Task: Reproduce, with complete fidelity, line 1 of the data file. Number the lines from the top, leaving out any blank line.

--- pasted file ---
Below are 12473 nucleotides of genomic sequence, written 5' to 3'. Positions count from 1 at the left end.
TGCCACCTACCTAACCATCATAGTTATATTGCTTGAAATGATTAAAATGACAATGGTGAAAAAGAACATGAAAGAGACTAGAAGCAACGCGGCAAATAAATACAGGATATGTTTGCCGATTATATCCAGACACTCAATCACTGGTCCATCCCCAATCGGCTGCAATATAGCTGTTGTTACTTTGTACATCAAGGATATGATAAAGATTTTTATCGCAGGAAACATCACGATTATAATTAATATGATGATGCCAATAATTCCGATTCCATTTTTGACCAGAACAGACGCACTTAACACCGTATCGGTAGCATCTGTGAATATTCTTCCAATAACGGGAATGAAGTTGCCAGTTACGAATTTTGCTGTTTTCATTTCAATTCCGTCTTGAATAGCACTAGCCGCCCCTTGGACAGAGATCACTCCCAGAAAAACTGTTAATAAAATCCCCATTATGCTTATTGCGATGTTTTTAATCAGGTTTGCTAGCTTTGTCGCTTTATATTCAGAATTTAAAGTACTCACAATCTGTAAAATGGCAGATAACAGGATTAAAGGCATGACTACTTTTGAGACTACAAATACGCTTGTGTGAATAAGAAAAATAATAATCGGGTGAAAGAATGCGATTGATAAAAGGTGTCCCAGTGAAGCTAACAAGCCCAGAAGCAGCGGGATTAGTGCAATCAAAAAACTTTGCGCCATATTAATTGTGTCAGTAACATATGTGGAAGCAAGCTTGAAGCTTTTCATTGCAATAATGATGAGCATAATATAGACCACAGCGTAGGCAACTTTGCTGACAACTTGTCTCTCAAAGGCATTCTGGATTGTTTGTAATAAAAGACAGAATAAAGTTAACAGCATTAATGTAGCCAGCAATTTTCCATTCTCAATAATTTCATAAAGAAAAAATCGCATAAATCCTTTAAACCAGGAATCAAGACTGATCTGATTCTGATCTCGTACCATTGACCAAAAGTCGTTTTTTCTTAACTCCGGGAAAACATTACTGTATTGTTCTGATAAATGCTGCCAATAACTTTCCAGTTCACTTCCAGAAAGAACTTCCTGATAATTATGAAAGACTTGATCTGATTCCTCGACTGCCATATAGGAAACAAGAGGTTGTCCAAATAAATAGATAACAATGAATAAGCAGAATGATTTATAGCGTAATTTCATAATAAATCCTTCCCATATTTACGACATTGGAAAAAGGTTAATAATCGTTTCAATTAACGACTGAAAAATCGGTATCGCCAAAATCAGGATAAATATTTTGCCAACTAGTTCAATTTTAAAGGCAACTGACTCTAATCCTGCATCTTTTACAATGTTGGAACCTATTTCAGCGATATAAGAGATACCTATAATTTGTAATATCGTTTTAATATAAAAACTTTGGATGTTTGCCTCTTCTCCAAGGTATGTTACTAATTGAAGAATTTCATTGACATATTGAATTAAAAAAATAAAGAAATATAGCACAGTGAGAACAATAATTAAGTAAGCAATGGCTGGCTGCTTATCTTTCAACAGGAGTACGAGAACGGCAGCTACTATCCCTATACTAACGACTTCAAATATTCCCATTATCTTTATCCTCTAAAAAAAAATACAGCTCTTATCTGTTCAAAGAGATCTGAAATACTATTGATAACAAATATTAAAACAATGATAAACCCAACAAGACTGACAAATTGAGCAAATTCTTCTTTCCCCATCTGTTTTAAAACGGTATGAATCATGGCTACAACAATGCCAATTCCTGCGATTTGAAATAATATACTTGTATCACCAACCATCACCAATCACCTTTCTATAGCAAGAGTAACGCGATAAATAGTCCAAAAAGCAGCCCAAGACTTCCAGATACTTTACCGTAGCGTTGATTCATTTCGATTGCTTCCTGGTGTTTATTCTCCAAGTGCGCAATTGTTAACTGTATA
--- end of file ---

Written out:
Below are 12473 nucleotides of genomic sequence, written 5' to 3'. Positions count from 1 at the left end.